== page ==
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  1. #11
    Gezere's Avatar
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    Hell yeah! Hell no!
    Yes Musashi did have students. I will go into more detail later but right now I am trying to recover from this mornings Combatives training, then I have go back on the matt after lunch?
    ______
    Xiao Ao Jiang Hu Zhi Dong Fang Bu Bai (Laughing Proud Warrior Invincible Asia) Dark Emperor of Baji!!!

    RIP SOLDIER

    Didn't anyone ever tell him a fat man could never be a ninja
    -Gene, GODHAND

    You can't practice Judo just to win a Judo Match! You practice so that no matter what happens, you can win using Judo!
    The key to fighting two men at once is to be much tougher than both of them.
    -Daniel Tosh

  2. #12
    hapkido_keith's Avatar
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    Hell yeah! Hell no!
    Musashi did have students. He (suposedly) won his first duel when HE was a 13 year old boy.

  3. #13
    kungfujew's Avatar
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    Hell yeah! Hell no!
    Quote Originally Posted by miguksaram
    I see. Yes, the Japanese were very good at record keeping.
    Except for that whole The American Aggressor Started World War II bit... those crazy Japanese.

  4. #14

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    yes he had students

    a good book about Musashi's life is linked below. It covers a history of his life in a very good historical matter of fact sort of way. where there is conjecture he lists both sides of the story. It also has another translation of the book of five rings that I fond very good. Check it out.

    http://www.amazon.com/gp/product/159...books&v=glance

    PT

  5. #15
    Darkpaladin's Avatar
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    I heard that Mushashi was made an honorary pirate by Blackbeard...and in return Mushashi helped him refine their pirate-fu to battle the ninja warlords that were constantly assaulting them.

    Want to know what this has to do with Mushashi's style being passed down over the centuries, they're both BS.

  6. #16

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    Hell yeah! Hell no!
    I read that book pretty recently (a couple months ago), it's very good. And, according to that author, he did have students. I think it also has the lineage of his Niten Ryu, but I'm too lazy to get up, go get it, look it up, and copy it all down here.

    There are also stories of him repelling enemies using his ki, and such.

  7. #17

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    Hyoho Niten Ichi Ryu is a legit koryu. Every once a while they go to seminars in Europe and other continents.

    www.hyoho.com

  8. #18

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    Quote Originally Posted by Ronin
    Not sure how accurate:


    Kashima Shinto Ryu [1] [2] [3] [4]
    Founded by Tsukahara Bokuden (1490-1571), son of a Shinto priest at the sanctuary of Kashima (Ibaraki prefecture).
    The Kashima Shinto ryu is one of the oldest samurai and most vigorous training organizations in Japan. The current (nineteenth generation) headmaster presides over more than a dozen branch schools and clubs (including several in Europe and North America) with a collective membership numbering in the hundreds of students. One of the most interesting features of Kashima Shinto ryu martial art is its comprehensive and holistic nature. Although training focuses on the use of the sword, Kashima Shinto ryu bugei, as practiced today, consists of twelve particularized military disciplines (bujutsu): kenjutsu swordsmanship batto-jutsu (sword drawing); naginata-jutsu (use of the naginata, a kind of glaive or voulges); sojutsu (spearmanship); kenjutsu-tachiai (use of the sword against other weapons); shuriken-jutsu (use of throwing darts); jujutsu (grappling); kenpo (striking and kicking); bojutsu (use of long staff); jojutsu (use of short staff; kaiken-jutsu or tanto-jutsu (use of knives and short swords); and tasuki-dori or hobaku-jutsu (tying or binding an opponent). These disciplines intertwine and co-exist as components of a single whole. Each contains all the others and is in turn contained by all of the others. Each draws on the same principles of thought and movement, differentiated only by the interaction of these principles with the distinctive characteristics of the weapon around which it revolves. None is complete in and of itself. Kashima Shinto ryu bugei, as an entity beyond a simple collection of tricks and strategies for fighting, materializes when taken in total, when all twelve bujutsu disciplines are melded into a single budo.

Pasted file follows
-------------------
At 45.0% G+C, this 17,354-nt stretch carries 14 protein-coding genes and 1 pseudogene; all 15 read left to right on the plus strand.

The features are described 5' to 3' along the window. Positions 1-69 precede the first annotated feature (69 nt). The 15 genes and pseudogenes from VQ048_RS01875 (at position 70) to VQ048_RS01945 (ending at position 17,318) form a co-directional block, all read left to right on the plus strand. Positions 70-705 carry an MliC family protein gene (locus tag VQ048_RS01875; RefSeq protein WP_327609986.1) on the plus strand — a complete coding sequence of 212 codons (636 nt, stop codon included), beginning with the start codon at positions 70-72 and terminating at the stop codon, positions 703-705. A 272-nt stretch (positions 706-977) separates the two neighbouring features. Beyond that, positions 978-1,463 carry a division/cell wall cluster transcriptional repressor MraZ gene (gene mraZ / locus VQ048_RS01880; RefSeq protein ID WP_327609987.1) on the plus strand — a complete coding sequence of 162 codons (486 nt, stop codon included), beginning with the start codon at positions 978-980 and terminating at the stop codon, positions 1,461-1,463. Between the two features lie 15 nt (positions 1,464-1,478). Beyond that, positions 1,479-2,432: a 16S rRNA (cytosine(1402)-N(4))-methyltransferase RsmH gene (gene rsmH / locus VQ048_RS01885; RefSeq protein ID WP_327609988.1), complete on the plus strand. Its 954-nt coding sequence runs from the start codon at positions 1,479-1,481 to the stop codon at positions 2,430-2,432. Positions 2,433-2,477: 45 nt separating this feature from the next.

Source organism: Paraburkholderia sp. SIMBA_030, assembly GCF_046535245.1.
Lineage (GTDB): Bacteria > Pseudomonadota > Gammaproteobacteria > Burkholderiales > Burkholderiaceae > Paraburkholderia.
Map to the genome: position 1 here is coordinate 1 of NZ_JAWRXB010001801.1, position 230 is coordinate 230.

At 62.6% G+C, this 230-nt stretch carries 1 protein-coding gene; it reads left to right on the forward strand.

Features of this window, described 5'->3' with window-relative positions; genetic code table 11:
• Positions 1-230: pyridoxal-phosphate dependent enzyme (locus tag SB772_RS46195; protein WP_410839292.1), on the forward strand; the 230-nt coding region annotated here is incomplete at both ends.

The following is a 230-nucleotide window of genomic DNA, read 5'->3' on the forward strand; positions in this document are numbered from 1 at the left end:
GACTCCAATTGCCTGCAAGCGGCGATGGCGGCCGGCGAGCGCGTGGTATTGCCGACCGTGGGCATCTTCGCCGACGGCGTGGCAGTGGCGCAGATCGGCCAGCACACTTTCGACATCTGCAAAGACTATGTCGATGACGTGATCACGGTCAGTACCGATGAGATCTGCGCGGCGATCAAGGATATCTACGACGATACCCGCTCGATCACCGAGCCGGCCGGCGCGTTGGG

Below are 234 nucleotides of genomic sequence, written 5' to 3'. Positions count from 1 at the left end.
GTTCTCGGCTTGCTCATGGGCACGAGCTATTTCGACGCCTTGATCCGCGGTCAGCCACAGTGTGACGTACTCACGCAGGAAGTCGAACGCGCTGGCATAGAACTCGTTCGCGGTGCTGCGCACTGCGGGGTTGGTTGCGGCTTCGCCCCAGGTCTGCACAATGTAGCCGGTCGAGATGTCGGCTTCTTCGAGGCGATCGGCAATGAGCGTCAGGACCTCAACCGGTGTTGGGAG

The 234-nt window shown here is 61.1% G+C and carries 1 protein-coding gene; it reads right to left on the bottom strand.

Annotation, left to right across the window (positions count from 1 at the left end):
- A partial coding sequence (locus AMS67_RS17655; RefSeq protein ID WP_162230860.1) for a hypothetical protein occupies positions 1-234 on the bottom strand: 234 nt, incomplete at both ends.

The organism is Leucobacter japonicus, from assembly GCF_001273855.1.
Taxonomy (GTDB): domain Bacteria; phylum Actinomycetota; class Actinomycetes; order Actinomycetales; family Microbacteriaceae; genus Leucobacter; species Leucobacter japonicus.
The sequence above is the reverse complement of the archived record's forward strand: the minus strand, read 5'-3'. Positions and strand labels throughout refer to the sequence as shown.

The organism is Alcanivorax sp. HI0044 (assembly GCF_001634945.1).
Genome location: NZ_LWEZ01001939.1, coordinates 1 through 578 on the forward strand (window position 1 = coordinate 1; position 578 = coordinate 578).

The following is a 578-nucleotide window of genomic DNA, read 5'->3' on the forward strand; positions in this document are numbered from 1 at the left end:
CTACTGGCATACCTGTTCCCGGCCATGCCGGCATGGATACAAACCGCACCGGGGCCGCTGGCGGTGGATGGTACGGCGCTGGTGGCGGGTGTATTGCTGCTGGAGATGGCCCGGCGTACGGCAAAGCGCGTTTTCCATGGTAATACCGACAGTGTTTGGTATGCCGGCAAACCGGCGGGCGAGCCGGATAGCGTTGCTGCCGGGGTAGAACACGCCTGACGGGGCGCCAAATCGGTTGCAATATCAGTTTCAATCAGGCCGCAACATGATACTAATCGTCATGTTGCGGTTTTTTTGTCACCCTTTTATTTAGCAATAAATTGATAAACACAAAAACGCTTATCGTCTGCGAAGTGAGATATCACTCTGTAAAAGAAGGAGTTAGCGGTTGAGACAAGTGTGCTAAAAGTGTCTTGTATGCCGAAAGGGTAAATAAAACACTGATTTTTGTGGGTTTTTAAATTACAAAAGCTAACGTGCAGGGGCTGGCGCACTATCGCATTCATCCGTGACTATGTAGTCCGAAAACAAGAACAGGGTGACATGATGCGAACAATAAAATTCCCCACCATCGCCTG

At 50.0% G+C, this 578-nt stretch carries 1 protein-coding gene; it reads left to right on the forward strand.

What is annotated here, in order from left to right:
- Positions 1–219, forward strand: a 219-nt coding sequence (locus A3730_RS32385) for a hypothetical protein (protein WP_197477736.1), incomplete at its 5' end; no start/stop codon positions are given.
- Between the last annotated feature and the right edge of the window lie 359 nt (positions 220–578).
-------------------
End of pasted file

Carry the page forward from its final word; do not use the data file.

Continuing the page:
this guy is making a mistake. Kashima Shinryu is, as far as I know, the only Kashima school that has instruction in the US (I'm at one), and our headmaster is 19th gen (Kashima Shinto Ryu is 65th generation), and he just described all our different diciplines. Ergo, he's confused us for our sister school. Common mistake. (He also seems to have a giant hardon for us. Not that I blame him.)

    http://www.kashima-shinryu.jp/English/index.html

  9. #19

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    Araki Ryu [1] [2]
    c. 1600
    Founded by Araki (Mujinsai) Mataemon Minamoto Hidetsuna (c. 1584-1638).
    Ariki Hidetsuna was skilled in - amongst others - the Yagyu Shinkage Ryu and in the Muso Jikiden Ryu

    These guys are also pretty interesting. The first kata they learn is a technique for kiling someone while serving them tea. They take that kind of approach to combat.

  10. #20

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    Hell yeah! Hell no!
    Quick note- using two swords at one is hard. If I recall correctly, dual sword samurai used to be easy to spot, because one shoulder was dramatically overdeveloped.

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